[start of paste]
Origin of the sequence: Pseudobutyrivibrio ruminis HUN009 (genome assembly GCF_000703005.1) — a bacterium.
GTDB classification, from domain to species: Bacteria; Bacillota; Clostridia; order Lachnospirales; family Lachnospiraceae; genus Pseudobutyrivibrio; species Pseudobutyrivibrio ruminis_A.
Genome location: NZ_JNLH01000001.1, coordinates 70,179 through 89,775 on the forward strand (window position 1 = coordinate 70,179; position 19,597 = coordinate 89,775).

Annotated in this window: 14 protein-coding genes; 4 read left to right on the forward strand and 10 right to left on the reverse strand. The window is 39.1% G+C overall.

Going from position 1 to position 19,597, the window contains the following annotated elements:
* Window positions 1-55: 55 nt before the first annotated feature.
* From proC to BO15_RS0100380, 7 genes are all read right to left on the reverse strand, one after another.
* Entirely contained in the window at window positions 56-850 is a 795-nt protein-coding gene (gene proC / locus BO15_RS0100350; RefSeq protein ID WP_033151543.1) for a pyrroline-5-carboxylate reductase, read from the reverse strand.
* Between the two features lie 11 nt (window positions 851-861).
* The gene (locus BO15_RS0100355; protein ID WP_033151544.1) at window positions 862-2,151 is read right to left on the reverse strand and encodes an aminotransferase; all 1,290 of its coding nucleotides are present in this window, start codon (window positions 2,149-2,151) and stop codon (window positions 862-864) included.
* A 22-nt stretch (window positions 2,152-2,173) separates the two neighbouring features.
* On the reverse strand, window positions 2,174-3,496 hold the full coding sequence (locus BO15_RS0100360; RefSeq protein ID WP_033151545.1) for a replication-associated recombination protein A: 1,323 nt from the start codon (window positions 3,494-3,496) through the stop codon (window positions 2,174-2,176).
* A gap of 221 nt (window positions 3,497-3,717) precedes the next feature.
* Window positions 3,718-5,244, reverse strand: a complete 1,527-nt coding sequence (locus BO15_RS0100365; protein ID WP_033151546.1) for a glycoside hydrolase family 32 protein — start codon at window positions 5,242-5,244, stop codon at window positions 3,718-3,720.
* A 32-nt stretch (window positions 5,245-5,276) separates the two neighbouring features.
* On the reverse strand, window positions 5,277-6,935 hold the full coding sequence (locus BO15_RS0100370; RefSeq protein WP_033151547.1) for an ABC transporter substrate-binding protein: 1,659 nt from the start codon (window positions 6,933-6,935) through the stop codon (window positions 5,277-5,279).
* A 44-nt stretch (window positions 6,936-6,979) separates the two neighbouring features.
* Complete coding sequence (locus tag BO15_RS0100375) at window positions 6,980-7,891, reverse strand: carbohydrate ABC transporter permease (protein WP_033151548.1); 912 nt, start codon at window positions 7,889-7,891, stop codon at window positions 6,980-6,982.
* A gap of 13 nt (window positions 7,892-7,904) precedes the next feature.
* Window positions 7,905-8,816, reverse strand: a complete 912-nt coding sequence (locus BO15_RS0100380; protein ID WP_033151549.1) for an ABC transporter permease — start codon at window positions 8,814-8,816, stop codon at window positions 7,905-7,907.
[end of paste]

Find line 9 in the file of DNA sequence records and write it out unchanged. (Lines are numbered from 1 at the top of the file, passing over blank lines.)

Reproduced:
* Between the two features lie 11 nt (window positions 851-861).